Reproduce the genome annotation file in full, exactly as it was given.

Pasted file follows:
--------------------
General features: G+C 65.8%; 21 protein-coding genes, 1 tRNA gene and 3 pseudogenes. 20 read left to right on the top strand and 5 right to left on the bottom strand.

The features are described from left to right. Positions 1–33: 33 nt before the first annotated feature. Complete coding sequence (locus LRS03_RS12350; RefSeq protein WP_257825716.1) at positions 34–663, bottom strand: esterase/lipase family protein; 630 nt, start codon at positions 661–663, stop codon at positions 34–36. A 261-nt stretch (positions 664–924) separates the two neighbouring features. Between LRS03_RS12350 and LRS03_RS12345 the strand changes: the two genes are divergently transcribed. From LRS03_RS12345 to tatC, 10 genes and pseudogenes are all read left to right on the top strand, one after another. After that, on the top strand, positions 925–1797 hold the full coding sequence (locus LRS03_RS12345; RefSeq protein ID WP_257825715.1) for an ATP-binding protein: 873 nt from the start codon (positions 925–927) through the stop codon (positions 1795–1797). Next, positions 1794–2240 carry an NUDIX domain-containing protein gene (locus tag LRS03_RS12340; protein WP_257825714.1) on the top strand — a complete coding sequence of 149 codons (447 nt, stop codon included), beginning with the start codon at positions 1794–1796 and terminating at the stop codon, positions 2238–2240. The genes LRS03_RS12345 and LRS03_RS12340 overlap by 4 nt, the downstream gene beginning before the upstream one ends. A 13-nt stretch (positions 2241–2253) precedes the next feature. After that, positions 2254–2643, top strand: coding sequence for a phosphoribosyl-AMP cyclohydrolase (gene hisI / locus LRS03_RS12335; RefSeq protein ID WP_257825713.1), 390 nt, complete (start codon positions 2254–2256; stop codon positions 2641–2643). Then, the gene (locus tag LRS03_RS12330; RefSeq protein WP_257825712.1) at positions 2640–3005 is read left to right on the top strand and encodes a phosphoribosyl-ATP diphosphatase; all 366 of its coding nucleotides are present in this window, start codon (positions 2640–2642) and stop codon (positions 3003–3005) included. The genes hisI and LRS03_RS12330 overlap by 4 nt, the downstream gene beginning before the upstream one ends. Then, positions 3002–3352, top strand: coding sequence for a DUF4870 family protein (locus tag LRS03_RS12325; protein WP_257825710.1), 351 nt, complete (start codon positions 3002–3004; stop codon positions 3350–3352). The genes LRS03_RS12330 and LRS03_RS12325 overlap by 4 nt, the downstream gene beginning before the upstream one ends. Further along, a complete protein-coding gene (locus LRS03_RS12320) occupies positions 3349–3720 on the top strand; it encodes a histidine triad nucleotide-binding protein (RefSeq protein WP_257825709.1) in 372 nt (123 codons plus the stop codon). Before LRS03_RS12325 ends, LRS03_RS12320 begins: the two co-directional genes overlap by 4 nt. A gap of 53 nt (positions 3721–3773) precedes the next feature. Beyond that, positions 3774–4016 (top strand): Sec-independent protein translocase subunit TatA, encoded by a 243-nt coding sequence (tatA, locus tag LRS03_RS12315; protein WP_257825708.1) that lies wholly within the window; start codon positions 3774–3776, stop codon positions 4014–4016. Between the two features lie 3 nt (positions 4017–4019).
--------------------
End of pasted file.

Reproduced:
General features: G+C 65.8%; 21 protein-coding genes, 1 tRNA gene and 3 pseudogenes. 20 read left to right on the top strand and 5 right to left on the bottom strand.

The features are described from left to right. Positions 1–33: 33 nt before the first annotated feature. Complete coding sequence (locus LRS03_RS12350; RefSeq protein WP_257825716.1) at positions 34–663, bottom strand: esterase/lipase family protein; 630 nt, start codon at positions 661–663, stop codon at positions 34–36. A 261-nt stretch (positions 664–924) separates the two neighbouring features. Between LRS03_RS12350 and LRS03_RS12345 the strand changes: the two genes are divergently transcribed. From LRS03_RS12345 to tatC, 10 genes and pseudogenes are all read left to right on the top strand, one after another. After that, on the top strand, positions 925–1797 hold the full coding sequence (locus LRS03_RS12345; RefSeq protein ID WP_257825715.1) for an ATP-binding protein: 873 nt from the start codon (positions 925–927) through the stop codon (positions 1795–1797). Next, positions 1794–2240 carry an NUDIX domain-containing protein gene (locus tag LRS03_RS12340; protein WP_257825714.1) on the top strand — a complete coding sequence of 149 codons (447 nt, stop codon included), beginning with the start codon at positions 1794–1796 and terminating at the stop codon, positions 2238–2240. The genes LRS03_RS12345 and LRS03_RS12340 overlap by 4 nt, the downstream gene beginning before the upstream one ends. A 13-nt stretch (positions 2241–2253) precedes the next feature. After that, positions 2254–2643, top strand: coding sequence for a phosphoribosyl-AMP cyclohydrolase (gene hisI / locus LRS03_RS12335; RefSeq protein ID WP_257825713.1), 390 nt, complete (start codon positions 2254–2256; stop codon positions 2641–2643). Then, the gene (locus tag LRS03_RS12330; RefSeq protein WP_257825712.1) at positions 2640–3005 is read left to right on the top strand and encodes a phosphoribosyl-ATP diphosphatase; all 366 of its coding nucleotides are present in this window, start codon (positions 2640–2642) and stop codon (positions 3003–3005) included. The genes hisI and LRS03_RS12330 overlap by 4 nt, the downstream gene beginning before the upstream one ends. Then, positions 3002–3352, top strand: coding sequence for a DUF4870 family protein (locus tag LRS03_RS12325; protein WP_257825710.1), 351 nt, complete (start codon positions 3002–3004; stop codon positions 3350–3352). The genes LRS03_RS12330 and LRS03_RS12325 overlap by 4 nt, the downstream gene beginning before the upstream one ends. Further along, a complete protein-coding gene (locus LRS03_RS12320) occupies positions 3349–3720 on the top strand; it encodes a histidine triad nucleotide-binding protein (RefSeq protein WP_257825709.1) in 372 nt (123 codons plus the stop codon). Before LRS03_RS12325 ends, LRS03_RS12320 begins: the two co-directional genes overlap by 4 nt. A gap of 53 nt (positions 3721–3773) precedes the next feature. Beyond that, positions 3774–4016 (top strand): Sec-independent protein translocase subunit TatA, encoded by a 243-nt coding sequence (tatA, locus tag LRS03_RS12315; protein WP_257825708.1) that lies wholly within the window; start codon positions 3774–3776, stop codon positions 4014–4016. Between the two features lie 3 nt (positions 4017–4019).